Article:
Monthly Archives

June 2012

Student Perspective

I <3 Minneapolis

Adrienne G., 3L

Minneapolis skyline over Lake Calhoun

This post isn’t about a school event, but with a whole new crew due in Rome soon who will write about how great study abroad is, I thought I’d put in a plug for how cool it is living in Minneapolis, especially during the summer.

Don’t get me wrong, I actually love Minnesota winters–but I’m a law student so by definition I’m at least part masochist. However, in the summer months, this city comes ALIVE. Worried that Minnesota only has a few months of serious summer? Well, we use ‘em. Continue Reading


Community building on the golf course

UST prides itself on its sense of community among students, faculty, and staff, but a few times a year, when classes are not in session, faculty and staff try to carve out some time to bond.

Tuesday, June 5th, was the seventh annual UST Law faculty/staff golf tournament.  This year three teams vied for the trophy with representatives from the faculty, student services, admissions, career and professional development, and the Murphy Institute. The winning team included Dave Bateson, Assistant Dean for Student Affairs, Tom Berg, Professor of Law, Kendra Brodin, Director of Career and Professional Development, and Seanne Harris, Program Coordinator for the Murphy Institute.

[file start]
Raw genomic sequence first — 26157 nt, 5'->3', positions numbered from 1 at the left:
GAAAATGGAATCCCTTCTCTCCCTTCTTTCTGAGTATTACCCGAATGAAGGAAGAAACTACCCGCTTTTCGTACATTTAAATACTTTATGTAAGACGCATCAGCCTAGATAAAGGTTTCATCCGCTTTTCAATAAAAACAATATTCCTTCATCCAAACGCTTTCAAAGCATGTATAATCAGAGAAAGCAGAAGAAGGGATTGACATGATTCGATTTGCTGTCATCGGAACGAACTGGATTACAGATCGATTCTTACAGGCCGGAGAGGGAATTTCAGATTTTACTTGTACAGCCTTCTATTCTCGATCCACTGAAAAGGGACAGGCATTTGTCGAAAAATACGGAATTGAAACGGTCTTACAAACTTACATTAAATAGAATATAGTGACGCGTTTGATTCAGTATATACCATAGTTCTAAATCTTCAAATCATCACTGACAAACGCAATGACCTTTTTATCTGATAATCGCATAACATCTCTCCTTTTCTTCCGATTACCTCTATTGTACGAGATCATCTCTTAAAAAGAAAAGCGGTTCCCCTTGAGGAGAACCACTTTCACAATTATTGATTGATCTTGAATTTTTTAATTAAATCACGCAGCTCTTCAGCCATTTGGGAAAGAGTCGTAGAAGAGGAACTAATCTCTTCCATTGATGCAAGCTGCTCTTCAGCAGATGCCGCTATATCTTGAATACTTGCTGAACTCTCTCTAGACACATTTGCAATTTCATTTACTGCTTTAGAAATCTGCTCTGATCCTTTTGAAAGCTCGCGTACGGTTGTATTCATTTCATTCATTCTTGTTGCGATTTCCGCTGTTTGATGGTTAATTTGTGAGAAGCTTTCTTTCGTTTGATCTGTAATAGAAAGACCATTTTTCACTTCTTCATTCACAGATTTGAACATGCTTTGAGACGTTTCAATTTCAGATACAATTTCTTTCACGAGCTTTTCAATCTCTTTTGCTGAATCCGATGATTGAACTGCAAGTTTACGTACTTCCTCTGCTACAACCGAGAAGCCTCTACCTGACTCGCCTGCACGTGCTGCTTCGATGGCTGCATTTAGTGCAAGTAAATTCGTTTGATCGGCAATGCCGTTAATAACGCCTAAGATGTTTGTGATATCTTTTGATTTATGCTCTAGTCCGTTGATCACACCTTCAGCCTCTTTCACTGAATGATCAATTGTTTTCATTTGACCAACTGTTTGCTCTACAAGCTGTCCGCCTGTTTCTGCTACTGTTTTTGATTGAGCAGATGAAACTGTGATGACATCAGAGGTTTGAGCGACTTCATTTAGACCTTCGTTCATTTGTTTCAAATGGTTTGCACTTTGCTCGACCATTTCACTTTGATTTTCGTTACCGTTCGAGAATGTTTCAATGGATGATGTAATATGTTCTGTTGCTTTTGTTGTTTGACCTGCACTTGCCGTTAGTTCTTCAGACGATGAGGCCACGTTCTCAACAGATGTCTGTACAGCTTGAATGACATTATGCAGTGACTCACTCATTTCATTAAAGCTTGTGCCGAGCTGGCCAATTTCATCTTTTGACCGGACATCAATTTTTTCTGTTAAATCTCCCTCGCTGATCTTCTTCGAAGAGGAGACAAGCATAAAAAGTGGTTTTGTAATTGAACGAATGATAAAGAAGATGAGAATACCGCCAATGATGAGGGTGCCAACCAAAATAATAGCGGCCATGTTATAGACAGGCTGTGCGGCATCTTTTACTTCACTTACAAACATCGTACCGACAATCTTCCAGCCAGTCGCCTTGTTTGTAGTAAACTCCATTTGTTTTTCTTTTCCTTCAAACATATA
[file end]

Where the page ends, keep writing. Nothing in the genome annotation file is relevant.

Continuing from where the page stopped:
The tournament took place at the Highland Golf Course in St. Paul and was an 18-hole best-ball competition. The golf course was beautiful and the Minnesota weather was stunning. Continue Reading

Faculty Perspective

Writing heroes and road maps

Professor Robert Kahn, Lawyering Skills

I just got back from the Legal Writing Institute Biennial Conference in toasty warm Palm Desert California. Professors Julie Oseid, Mitchell Gordon and Lindsey Blanchard attended as well.  At the conference Professor Oseid gave a very well attended presentation titled, “American Presidents as Writing Heroes” in which she highlighted the special skills of five presidents known as great writers: Thomas Jefferson (use of metaphor), James Madison (ability to anticipate all arguments), Abraham Lincoln (brevity), Ulysses Grant (clarity) and Teddy Roosevelt (passion). After she spoke colleagues lined up to continue the discussion with her. Continue Reading